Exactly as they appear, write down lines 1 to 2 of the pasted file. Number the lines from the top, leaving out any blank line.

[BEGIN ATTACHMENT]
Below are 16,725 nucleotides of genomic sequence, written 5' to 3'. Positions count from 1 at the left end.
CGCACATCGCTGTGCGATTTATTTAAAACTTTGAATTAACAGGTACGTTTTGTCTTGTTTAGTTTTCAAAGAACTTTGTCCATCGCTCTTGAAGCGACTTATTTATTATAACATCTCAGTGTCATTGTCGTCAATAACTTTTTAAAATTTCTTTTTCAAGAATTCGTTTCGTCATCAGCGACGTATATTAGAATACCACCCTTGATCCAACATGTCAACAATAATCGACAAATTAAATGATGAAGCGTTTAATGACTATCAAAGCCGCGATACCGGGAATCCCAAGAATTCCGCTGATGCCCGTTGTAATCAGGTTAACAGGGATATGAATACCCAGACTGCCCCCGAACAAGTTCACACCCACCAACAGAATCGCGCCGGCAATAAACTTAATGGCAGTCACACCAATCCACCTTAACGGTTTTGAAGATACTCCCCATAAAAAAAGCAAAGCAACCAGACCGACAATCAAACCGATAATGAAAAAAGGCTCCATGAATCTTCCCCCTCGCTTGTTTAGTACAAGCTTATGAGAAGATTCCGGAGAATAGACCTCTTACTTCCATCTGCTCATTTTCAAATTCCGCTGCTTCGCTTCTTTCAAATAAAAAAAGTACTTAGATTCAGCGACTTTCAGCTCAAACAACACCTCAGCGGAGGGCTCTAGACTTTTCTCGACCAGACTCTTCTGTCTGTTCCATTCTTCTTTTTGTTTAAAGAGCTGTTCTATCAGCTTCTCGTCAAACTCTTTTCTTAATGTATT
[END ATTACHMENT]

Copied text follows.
Below are 16,725 nucleotides of genomic sequence, written 5' to 3'. Positions count from 1 at the left end.
CGCACATCGCTGTGCGATTTATTTAAAACTTTGAATTAACAGGTACGTTTTGTCTTGTTTAGTTTTCAAAGAACTTTGTCCATCGCTCTTGAAGCGACTTATTTATTATAACATCTCAGTGTCATTGTCGTCAATAACTTTTTAAAATTTCTTTTTCAAGAATTCGTTTCGTCATCAGCGACGTATATTAGAATACCACCCTTGATCCAACATGTCAACAATAATCGACAAATTAAATGATGAAGCGTTTAATGACTATCAAAGCCGCGATACCGGGAATCCCAAGAATTCCGCTGATGCCCGTTGTAATCAGGTTAACAGGGATATGAATACCCAGACTGCCCCCGAACAAGTTCACACCCACCAACAGAATCGCGCCGGCAATAAACTTAATGGCAGTCACACCAATCCACCTTAACGGTTTTGAAGATACTCCCCATAAAAAAAGCAAAGCAACCAGACCGACAATCAAACCGATAATGAAAAAAGGCTCCATGAATCTTCCCCCTCGCTTGTTTAGTACAAGCTTATGAGAAGATTCCGGAGAATAGACCTCTTACTTCCATCTGCTCATTTTCAAATTCCGCTGCTTCGCTTCTTTCAAATAAAAAAAGTACTTAGATTCAGCGACTTTCAGCTCAAACAACACCTCAGCGGAGGGCTCTAGACTTTTCTCGACCAGACTCTTCTGTCTGTTCCATTCTTCTTTTTGTTTAAAGAGCTGTTCTATCAGCTTCTCGTCAAACTCTTTTCTTAATGTATT